• Conwy. Built by the English, it formed part of an enclosed towns defences – and inspired terror and dominion over the Welsh.
  • Ludlow. Contains features associated with the Knights Templar – it was also used for governmental purposes (in later years).
  • Sterling. The Scottish fought bitterly to hold this castle against the English – since it is built upon a major route into the Scottish Highlands.


King Arthur - pulls Excalibur from the stone.

Is (probably) the most famous castle/realm heard of throughout the world – but owing to the amount of myths/stories surrounding it, it is hard to know whether it really existed. Despite this, many individuals have grown up believing in tasks such as: Arthur pulls Excalibur from a stone, Merlin banishes evil with a mere wave of his hand – and Arthur's knights sit as equals around the round table.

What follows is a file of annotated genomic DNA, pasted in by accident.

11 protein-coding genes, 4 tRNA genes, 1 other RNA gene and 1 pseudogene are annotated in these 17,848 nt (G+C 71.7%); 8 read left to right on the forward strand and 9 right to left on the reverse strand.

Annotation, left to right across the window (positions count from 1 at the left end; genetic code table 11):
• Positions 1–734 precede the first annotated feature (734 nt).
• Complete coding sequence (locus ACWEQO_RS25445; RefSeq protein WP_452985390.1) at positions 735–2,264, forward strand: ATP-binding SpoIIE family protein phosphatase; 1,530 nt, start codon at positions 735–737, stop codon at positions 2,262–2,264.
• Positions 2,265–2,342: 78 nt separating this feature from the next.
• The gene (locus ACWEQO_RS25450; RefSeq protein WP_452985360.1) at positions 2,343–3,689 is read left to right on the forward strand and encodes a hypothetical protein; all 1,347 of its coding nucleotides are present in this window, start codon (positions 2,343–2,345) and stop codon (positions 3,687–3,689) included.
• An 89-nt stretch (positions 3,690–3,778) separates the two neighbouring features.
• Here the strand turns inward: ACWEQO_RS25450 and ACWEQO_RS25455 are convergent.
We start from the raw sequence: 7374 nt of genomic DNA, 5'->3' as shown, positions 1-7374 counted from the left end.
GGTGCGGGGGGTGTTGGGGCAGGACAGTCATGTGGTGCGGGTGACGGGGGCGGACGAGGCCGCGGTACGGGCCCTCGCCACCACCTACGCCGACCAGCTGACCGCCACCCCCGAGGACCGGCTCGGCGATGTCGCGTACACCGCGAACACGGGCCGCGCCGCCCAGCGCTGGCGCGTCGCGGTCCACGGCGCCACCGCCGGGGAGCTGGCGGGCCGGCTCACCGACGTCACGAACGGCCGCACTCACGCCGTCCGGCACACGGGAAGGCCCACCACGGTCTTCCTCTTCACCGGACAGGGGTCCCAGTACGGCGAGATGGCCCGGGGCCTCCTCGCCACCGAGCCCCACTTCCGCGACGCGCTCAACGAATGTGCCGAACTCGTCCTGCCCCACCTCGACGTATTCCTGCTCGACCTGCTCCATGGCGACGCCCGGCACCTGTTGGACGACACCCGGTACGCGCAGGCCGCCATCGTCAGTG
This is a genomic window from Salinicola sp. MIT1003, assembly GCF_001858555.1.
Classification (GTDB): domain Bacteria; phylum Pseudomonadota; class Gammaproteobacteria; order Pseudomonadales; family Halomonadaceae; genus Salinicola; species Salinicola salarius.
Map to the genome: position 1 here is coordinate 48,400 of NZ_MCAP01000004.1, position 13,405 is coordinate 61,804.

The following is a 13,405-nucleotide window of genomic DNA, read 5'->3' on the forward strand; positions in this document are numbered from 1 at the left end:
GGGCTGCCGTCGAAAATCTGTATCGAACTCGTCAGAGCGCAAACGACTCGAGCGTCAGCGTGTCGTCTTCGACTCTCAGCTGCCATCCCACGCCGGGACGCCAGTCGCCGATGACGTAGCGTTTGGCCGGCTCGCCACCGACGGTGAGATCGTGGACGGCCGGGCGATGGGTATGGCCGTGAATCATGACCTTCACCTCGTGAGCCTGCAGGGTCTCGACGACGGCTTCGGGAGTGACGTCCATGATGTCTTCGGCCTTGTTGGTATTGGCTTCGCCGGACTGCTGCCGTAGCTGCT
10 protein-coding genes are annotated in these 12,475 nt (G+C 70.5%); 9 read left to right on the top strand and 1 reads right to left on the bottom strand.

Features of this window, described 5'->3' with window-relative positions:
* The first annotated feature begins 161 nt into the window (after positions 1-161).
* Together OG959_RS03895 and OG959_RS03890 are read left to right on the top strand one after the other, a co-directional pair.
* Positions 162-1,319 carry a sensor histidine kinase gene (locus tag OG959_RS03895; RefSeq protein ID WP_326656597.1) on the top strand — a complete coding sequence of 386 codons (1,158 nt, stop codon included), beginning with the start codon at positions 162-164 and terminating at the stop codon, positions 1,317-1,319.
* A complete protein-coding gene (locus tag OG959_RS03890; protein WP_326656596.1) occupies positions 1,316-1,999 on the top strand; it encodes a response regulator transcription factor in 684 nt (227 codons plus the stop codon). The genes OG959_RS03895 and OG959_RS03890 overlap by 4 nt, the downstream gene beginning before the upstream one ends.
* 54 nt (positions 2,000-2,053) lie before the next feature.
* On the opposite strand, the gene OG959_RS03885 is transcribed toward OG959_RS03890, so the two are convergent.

One area of England, Cornwall, is often regarded as the site of Camelot – because in one version of the tale, Arthur was conceived/born at Tintagel castle. Many authors also equate the location of Tintagel on its inspiring sea cliffs/headland with the “kind of place” that such a mighty King would have looked out from (although this is likely a complete fabrication). Despite this, an entire tourist economy has sprung up; featuring places of interest such as: Dozmary Pool, The Hall of Chivalry, Jesus Well, Merlin's Cave and Slaughter Bridge.